In this country, our biggest privilege is the freedom to make choices. We have the right to say whatever we want, choose our own religions, read and write whatever books we please, start businesses, and vote. If I choose to govern myself according to a particular guide of ethics, then that’s my choice. The government doesn’t tell me what to believe, who to believe, or how to practice my faith.

Thus, if Christians (or any other religion) want to outlaw abortion, let them do so amongst themselves. Let the people of those faiths govern themselves according to their ethics. But if someone in America does not prescribe to those ethics, then that’s their choice. And if that person wants to get an abortion, our Bill Of Rights provides that person the freedom to do so.

The court in the Roe v. Wade case determined that the plaintiffs’ 9th and 14th Amendment rights were infringed upon. In particular, the 9th Amendment states that “The enumeration in the Constitution, of certain rights, shall not be construed to deny or disparage others retained by the people.” The 9th Amendment was basically written to address the rights of citizens that were not expressly mentioned (thus the term “enumerated”) in the Constitution.

Digging deeper, we find that the Virginia Ratifying Convention of 1788 was organized as an attempt to define what would eventually become the 9th Amendment. Alexander Hamilton and other Federalists proposed the following:

“That those clauses which declare that Congress shall not exercise certain powers to be not interpreted in any manner whatsoever to extend the powers of Congress. But that they may be construed either as making exceptions to the specified powers where this shall be the case, or otherwise as inserted for greater caution.”

To me, the 9th Amendment basically says that the government would not have the right to determine whether or not a woman can have an abortion. As Justice Arthur Goldberg stated when giving an opinion on the case of Griswold v. Connecticut (1965):

“The Framers did not intent that the first eight amendments be construed to exhaust the basic fundamental rights… I do not mean to imply that the … 9th Amendment constitutes an independent source of rights protected from infringement by either the States or the Federal Government.. While the 9th Amendment, and indeed the entire Bill of Rights, originally concerned restrictions upon federal power, the subsequently enacted 14th Amendment prohibits the States as well from abridging fundamental personal liberties. And, the 9th Amendement, in indicating that not all such liberties are specifically mentioned in the first eight amendments, is surely relevant in showing the existence of other fundamental personal rights, now protected from state, as well as federal infringement.”

I couldn’t have said it better myself.

In conclusion, abortion may be wrong to many people, and that’s their choice. However, this is a free country and I would argue that the right to choose should be protected. As much as I don’t want the government telling me who I can marry, what kind of shoes I can wear, where I can live, or how many kids I can have (shout out to China), I also wouldn’t want them telling me what kind of medical procedure I can have as well.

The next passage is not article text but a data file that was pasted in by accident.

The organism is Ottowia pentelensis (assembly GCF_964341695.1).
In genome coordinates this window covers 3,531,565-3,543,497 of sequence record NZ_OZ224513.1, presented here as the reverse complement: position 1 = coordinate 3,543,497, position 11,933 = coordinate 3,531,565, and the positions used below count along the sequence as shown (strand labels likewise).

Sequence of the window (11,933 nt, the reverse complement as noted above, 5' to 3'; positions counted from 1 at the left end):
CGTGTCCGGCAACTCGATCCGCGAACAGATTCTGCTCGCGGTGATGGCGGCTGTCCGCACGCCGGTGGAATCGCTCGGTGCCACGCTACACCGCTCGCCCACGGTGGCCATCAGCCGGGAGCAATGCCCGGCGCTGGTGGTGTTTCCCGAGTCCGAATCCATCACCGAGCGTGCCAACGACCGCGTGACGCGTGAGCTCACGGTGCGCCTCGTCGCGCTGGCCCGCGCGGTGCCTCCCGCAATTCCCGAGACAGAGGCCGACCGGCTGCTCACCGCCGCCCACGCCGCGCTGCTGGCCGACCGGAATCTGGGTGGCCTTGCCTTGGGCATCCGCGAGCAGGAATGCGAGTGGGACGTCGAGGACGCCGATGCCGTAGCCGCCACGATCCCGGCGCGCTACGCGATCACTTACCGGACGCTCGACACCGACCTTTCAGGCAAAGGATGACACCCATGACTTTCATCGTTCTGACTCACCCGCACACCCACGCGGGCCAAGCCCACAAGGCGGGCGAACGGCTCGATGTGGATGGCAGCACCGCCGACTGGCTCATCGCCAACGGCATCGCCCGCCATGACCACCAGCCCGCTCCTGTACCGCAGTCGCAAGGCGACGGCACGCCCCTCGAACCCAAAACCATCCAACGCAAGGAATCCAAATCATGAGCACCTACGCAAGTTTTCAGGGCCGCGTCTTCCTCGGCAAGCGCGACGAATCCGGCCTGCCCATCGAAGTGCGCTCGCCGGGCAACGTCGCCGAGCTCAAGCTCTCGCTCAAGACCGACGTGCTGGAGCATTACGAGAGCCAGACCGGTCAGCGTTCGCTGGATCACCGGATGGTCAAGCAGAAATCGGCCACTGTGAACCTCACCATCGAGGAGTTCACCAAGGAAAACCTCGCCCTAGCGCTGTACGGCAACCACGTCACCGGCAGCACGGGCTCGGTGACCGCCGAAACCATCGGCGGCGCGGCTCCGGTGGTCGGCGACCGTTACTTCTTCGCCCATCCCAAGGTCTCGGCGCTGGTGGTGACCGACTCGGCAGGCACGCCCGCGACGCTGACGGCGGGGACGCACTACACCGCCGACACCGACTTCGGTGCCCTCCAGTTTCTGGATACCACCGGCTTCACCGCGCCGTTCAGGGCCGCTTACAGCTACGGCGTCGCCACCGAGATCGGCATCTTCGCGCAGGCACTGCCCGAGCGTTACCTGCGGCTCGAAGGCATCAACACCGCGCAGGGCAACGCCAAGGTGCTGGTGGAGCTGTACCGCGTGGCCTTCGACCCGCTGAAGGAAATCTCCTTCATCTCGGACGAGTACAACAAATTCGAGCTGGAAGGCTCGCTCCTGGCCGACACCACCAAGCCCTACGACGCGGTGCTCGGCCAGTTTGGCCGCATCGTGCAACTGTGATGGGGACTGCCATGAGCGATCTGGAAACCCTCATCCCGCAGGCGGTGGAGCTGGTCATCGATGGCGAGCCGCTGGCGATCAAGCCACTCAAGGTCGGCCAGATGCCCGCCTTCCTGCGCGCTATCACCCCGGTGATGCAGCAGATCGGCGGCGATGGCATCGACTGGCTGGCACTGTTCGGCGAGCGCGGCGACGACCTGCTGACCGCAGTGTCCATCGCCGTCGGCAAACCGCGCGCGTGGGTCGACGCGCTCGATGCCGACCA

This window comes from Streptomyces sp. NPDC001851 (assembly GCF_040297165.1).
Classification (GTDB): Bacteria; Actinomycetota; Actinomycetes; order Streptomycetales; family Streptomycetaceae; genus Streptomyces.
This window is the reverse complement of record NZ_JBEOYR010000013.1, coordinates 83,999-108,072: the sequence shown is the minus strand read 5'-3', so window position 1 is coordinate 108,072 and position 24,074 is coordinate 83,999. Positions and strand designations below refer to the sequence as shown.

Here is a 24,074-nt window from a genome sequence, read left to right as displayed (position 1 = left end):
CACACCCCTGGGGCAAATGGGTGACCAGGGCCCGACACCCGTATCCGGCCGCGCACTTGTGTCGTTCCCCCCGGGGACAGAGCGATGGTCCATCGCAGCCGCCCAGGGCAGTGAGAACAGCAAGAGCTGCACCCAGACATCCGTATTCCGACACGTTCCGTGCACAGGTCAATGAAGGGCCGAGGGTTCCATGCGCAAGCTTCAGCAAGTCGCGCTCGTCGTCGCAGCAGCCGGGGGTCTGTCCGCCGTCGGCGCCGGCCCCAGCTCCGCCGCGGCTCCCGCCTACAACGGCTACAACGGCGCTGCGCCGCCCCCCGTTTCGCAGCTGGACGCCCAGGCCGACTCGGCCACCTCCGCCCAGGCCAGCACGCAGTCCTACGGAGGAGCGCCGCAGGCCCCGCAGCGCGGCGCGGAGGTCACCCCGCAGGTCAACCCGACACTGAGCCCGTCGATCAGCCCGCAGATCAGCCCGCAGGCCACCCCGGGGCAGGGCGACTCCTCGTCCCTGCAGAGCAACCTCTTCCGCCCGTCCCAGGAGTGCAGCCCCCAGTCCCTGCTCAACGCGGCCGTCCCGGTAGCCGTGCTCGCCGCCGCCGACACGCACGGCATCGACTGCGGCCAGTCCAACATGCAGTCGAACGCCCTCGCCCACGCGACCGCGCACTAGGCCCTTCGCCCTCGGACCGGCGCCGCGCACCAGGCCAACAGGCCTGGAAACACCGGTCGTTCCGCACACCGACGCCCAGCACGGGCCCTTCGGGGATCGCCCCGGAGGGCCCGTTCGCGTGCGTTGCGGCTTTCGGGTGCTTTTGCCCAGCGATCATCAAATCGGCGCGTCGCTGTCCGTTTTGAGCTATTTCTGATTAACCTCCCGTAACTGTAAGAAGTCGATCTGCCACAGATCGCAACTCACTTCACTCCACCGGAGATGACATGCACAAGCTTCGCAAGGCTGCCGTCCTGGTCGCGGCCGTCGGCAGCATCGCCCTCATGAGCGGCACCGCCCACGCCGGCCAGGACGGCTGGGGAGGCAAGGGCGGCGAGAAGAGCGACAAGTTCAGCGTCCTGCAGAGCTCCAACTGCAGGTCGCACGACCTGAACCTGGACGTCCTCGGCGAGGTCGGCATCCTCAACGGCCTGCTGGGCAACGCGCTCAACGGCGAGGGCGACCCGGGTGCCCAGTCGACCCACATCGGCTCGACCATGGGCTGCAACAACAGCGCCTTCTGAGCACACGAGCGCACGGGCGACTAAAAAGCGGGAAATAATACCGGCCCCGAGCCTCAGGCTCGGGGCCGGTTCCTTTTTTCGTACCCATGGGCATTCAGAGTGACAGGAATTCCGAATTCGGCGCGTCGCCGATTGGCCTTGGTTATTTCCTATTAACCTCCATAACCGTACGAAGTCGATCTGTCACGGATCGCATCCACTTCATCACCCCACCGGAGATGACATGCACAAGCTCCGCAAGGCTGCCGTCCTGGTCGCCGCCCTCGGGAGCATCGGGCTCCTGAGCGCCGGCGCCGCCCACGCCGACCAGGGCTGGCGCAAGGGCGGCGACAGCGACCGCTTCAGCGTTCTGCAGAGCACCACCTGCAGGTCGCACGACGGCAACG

I’m pro life and pro choice. But that’s my decision which is made possible by the US Constitution.

Understanding God’s Laws

8 Apr

Charlton Heston as Moses in \

Ray: Many people oppose religious values because they feel that there are too many restrictions on their own personal freedom. Many who do claim a religious faith often pick and choose which parts of their religious teachings apply to them. Either way, I think the underlying problem with both perspectives is that many people do not understand why there are so many restrictions outlined in religious teachings.

Being a Christian, I often struggle with the teachings and interpretations of the Bible. It is very difficult to understand all of what the Bible is teaching. In fact, there is nobody on the planet who understands all that the Bible is teaching. Even so, there are still certain rules that are clearly expressed that many of us choose to ignore.

First of all, we have all sinned and none of us are perfect. Everyone makes mistakes and everyone struggles with the challenges that come with life. At the same time, it is important to understand that God is a God of love. Because of God’s love, He gives us His law.

“Whosoever committeth sin transgresseth also the law: for sin is the transgression of the law.” 1 John 3:4

Considering this verse, I would like to suggest the idea that God’s law is meant to protect us from sin. To some, that might seem obvious. Digging deeper, if God is trying to protect us from sin, what is it about sin that is so harmful to us? For those who believe in Heaven and hell, conventional wisdom suggests that to be a sinner equates to an eternity in hell. Is that so?

Because the Bible says, “For all have sinned and come short of the glory of God,” (Romans 3:23), it’s obvious that we have all sinned. But because of the sacrifice of Jesus Christ and the privileges ceded by God’s law, we are able to overcome the death sentence that comes with sin. Thus, “He that believeth and is baptized, shall be saved. But he who believeth not, shall be damned.” (Mark 16:16). Believers don’t go to hell, in spite of our shortcomings.

This being the case, I think that the reason God gives us laws is very practical. Sin prevents us from enjoying life. When the Bible says that men and women should not commit adultery, many people automatically assume that God is somehow preventing us from having fun and enjoying sex. Not true. Imagine the devastation that comes with the revelation that a husband has cheated on his wife. Imagine the pain that is placed upon the family and the repercussions that can linger on for years even until death. We’ve all seen nasty divorces and how it effects children and extended family members for the rest of their lives.

Imagine a thief or a murderer who commit crimes against society. Not only do they ruin their own lives, but they leave devastating effects upon their victims and the family members of victims. Alcoholism is equally destructive. Not only does it destroy vital organs to the body which can cause health complications that can greatly alter your physical well being or even kill you, but alcoholism is also a burden to family and friends who love and care about the alcoholic.